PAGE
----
Sonia Kennebeck’s documentary film “Enemies of the State” is a film about the “elusive nature of truth,” as TheWrap’s review describes it, made even more complicated by the remarkable re-enactments that work to blend the fact and fiction of the story.
Kennebeck’s film tells the story of Matthew DeHart, a hacker seeking asylum in Canada claiming to being hunted and investigated by the FBI, only for the film to unravel a much deeper conspiracy involving a child pornography ring and accusations of government torture.
But when the filmmakers obtained access to the real audio file of DeHart’s asylum hearing, it proved to be too good of an opportunity to pass up.
“There was a full asylum hearing in Toronto, and we actually were able to get access to the real audio recording where the family and particularly the lead character Matt DeHart is retelling his own story, including all that you just mentioned, the government interrogations, this whole spy story that developed,” Kennebeck told TheWrap’s Sharon Waxman as part of the Virtual Studio at TIFF. “And so we had the audio, which is such a real, true document, so we then had the idea to re-create the images. So what the actors are basically doing is lip syncing to the real audio.”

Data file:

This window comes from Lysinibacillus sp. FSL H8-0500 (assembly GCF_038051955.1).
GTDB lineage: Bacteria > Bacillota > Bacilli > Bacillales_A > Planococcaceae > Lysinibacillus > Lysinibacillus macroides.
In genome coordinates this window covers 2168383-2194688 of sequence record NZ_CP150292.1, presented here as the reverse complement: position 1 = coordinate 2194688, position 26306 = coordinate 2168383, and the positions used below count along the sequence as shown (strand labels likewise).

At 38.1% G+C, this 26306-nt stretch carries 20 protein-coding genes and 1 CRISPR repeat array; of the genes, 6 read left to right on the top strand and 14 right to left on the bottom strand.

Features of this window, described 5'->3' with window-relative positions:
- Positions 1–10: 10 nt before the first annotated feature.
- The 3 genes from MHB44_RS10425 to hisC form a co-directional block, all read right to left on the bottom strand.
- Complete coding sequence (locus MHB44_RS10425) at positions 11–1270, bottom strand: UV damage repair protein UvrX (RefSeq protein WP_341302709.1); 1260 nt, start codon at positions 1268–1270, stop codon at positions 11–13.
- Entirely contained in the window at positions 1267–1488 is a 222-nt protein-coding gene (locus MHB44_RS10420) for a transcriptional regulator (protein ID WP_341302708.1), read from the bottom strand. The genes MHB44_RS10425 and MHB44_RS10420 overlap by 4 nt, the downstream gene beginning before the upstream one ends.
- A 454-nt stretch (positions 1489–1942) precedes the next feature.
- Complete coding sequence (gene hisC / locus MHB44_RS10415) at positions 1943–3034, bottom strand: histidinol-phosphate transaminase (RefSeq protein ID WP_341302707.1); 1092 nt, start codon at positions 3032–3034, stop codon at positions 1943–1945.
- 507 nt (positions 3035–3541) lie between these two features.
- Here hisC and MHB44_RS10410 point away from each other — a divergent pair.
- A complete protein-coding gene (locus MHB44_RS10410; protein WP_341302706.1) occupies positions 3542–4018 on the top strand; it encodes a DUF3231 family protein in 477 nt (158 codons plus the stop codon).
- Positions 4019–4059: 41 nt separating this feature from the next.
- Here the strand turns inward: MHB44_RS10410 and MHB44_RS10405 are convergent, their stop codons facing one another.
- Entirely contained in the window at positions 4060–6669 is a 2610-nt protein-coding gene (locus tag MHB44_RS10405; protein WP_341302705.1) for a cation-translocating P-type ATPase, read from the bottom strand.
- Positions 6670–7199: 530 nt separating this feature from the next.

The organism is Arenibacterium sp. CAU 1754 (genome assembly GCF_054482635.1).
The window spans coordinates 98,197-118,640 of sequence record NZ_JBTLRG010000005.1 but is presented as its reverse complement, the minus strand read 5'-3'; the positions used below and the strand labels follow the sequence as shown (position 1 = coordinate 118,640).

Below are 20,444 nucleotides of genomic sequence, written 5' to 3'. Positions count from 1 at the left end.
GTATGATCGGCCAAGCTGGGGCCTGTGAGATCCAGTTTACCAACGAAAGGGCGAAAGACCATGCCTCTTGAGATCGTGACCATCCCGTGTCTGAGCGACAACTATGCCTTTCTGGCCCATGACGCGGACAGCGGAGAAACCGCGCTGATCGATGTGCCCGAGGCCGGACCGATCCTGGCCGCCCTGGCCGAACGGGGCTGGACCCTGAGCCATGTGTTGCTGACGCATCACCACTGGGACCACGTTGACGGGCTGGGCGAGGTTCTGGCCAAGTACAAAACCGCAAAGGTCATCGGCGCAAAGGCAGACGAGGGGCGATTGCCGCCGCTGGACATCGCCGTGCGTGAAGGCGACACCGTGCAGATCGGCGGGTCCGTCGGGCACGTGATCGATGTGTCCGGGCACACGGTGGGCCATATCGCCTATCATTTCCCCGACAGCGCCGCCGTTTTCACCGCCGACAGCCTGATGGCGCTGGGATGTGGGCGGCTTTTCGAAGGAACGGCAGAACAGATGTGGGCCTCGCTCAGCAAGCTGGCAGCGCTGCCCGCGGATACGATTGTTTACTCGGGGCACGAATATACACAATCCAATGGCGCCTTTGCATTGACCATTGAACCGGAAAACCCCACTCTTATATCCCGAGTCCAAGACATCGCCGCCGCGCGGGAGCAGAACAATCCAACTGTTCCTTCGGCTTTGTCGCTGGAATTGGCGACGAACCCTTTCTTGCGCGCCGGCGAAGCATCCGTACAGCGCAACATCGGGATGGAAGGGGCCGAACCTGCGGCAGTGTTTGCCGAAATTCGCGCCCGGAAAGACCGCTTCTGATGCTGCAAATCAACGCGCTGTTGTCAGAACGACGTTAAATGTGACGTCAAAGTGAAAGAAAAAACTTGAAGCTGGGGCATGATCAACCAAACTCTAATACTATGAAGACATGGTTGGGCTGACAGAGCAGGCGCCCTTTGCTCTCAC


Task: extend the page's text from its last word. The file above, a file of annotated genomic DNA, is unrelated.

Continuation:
“Enemies of the State” dissects the nature of conspiracy theories and why they can be so attractive, and Kennebeck says that all of the revelations throughout the course of the film are the same discoveries they made while researching their documentary thriller.
“We really didn’t know how it would end or where the research and investigation would lead us,” she says. “It does mirror our journey of investigation as well, and the discoveries that you see in the film is the way we discovered the story ourselves.”
Check out TheWrap’s interview with Kennebeck on “Enemies of the State” above.